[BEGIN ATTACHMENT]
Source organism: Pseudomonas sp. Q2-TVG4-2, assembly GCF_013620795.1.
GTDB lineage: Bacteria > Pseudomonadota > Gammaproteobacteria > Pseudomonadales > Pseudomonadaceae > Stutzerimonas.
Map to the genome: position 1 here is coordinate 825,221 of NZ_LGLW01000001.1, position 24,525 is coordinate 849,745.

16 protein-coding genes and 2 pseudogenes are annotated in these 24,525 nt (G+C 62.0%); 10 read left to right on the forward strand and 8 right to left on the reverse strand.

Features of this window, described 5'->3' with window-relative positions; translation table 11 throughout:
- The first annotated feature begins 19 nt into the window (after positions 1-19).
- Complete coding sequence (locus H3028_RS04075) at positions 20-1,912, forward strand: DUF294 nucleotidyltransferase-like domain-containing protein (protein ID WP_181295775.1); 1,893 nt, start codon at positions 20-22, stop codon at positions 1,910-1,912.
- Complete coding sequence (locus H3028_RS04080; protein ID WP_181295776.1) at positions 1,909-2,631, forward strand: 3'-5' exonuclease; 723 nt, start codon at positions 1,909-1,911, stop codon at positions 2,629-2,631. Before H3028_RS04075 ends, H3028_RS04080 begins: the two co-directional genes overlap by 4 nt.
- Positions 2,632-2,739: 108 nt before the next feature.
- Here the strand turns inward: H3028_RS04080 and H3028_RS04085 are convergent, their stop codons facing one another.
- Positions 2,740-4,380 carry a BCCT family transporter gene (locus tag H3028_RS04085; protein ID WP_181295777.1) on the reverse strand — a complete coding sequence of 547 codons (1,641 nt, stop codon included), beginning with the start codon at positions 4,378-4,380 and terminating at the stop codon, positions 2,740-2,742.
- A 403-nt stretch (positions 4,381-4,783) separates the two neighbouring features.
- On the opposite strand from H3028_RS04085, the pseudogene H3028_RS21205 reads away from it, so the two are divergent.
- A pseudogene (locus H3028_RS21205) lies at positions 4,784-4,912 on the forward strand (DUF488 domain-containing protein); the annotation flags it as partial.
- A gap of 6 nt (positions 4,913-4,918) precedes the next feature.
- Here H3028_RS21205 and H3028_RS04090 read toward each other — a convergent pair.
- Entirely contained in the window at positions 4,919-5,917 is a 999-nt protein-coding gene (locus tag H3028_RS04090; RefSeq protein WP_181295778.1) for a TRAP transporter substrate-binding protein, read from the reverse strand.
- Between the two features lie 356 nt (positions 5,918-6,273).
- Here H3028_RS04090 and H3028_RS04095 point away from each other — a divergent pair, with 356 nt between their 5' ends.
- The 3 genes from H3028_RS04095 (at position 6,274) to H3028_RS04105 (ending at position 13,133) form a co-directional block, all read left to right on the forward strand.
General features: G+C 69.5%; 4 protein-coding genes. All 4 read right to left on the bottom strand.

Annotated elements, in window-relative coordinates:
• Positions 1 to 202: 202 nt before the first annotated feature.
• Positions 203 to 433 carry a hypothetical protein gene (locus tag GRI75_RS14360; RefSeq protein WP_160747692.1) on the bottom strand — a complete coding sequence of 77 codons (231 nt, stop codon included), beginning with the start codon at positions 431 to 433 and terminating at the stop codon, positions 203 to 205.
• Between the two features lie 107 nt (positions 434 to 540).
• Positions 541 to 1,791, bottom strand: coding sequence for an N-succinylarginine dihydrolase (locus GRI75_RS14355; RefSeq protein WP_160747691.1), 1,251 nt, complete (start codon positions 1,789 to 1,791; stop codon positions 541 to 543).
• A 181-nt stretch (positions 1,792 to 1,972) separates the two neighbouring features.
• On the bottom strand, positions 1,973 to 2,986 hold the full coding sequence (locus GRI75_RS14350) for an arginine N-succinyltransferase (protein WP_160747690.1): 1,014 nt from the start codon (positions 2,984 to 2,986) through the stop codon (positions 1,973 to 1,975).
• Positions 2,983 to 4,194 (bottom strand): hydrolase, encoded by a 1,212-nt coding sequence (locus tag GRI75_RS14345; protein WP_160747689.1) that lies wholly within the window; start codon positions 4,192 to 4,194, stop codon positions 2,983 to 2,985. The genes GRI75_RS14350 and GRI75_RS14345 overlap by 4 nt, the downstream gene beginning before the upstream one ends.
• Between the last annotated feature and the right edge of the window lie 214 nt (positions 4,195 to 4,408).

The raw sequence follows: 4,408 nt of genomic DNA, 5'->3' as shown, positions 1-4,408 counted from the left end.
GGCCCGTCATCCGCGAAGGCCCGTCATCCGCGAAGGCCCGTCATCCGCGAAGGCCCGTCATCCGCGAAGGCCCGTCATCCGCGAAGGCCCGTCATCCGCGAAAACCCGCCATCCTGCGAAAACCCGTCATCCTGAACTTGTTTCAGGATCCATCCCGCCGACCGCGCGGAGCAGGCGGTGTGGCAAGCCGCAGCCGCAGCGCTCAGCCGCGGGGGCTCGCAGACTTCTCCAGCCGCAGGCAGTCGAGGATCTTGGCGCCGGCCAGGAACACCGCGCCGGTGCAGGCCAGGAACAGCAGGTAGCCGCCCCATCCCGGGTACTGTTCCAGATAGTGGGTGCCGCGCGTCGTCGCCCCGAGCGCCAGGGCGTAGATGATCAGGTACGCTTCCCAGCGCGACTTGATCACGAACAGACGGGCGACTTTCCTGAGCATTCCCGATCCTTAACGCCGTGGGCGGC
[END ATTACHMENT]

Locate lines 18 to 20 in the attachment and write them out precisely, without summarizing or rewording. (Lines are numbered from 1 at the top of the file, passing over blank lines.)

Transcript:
- Between the two features lie 356 nt (positions 5,918-6,273).
- Here H3028_RS04090 and H3028_RS04095 point away from each other — a divergent pair, with 356 nt between their 5' ends.
- The 3 genes from H3028_RS04095 (at position 6,274) to H3028_RS04105 (ending at position 13,133) form a co-directional block, all read left to right on the forward strand.